European commission urges EU backing for visa-free travel for Turks
Agencies in Brussels, theguardian
The European commission has urged EU member states and MEPs to back visa-free travel for Turkish nationals, one of the terms of a deal on refugees struck between the Brussels and Ankara in March.
The commission said on Wednesday that Turkey had met most of the 72 criteria needed for a visa waiver for the Schengen zone, which excludes the UK and Ireland, and invited approval by 30 June, expecting Ankara to meet the remaining five.
“There is no free ride here,” said the commission’s vice-president, Frans Timmermans. He said he believed Turkey would soon meet all the criteria.
“Turkey has made impressive progress, particularly in recent weeks, on meeting the benchmarks of its visa liberalisation roadmap. There is still work to be done as a matter of urgency, but if Turkey sustains the progress made they can meet the remaining benchmarks.”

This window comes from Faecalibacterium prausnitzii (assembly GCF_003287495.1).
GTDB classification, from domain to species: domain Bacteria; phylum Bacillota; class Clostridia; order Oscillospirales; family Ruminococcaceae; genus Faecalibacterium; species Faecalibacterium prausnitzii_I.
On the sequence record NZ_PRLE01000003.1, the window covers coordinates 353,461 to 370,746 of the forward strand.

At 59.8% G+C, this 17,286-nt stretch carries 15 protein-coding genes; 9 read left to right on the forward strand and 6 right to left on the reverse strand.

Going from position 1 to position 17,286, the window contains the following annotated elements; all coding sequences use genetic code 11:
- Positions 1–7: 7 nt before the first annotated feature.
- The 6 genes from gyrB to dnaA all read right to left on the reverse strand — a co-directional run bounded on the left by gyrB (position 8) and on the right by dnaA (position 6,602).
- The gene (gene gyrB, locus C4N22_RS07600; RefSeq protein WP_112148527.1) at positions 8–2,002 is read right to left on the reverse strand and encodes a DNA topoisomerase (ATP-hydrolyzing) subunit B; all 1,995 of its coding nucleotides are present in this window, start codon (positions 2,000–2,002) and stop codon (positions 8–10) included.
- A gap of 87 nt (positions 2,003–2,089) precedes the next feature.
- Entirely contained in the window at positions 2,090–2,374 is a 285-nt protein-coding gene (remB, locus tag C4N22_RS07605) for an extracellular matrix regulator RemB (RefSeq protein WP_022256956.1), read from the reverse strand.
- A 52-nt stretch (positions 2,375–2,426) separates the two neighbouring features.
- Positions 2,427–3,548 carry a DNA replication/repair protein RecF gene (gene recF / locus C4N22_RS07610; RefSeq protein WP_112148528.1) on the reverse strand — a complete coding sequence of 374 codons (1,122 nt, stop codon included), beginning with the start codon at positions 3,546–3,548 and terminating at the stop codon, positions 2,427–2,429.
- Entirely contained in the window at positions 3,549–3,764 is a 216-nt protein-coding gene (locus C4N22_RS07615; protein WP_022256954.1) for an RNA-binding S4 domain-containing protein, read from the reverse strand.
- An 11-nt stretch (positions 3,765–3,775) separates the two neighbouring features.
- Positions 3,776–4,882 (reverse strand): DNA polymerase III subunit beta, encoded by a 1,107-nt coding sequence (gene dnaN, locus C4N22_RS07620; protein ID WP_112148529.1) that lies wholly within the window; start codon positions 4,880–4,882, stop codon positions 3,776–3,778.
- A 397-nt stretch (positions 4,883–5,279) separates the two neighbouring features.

The move is part of a package of incentives – including up to €6bn (£4.8bn) in aid for Syrian refugees and fast-track EU membership talks – offered to Turkey to persuade it to stop migrants heading to Europe and take back thousands from Greece.
At the practical level, however, few Turks will be able to come to Europe’s Schengen zone in July without a visa because the regulation is limited to those with biometric passports, which Turkey does not issue at present. Turkey’s foreign minister, Mevlüt Çavuşoğlu, said it would begin issuing biometric passports soon.
France and Germany, both of whom face public concern about easing visa restrictions for 79 million Turks, last week proposed changes to the rules governing countries granted visa-free access to Schengen, including a quick suspension if there are problems. Timmermans said the commission was proposing such a “snap-back mechanism”.
Visa liberalisation, which must come by 30 June, would be an important sign to the Turkish government that the EU is living up to its promises. The country’s president, Recep Tayyip Erdoğan, has said the whole agreement will collapse if the EU reneges on any of its pledges.
The move requires the approval of a majority of EU member states and the European parliament.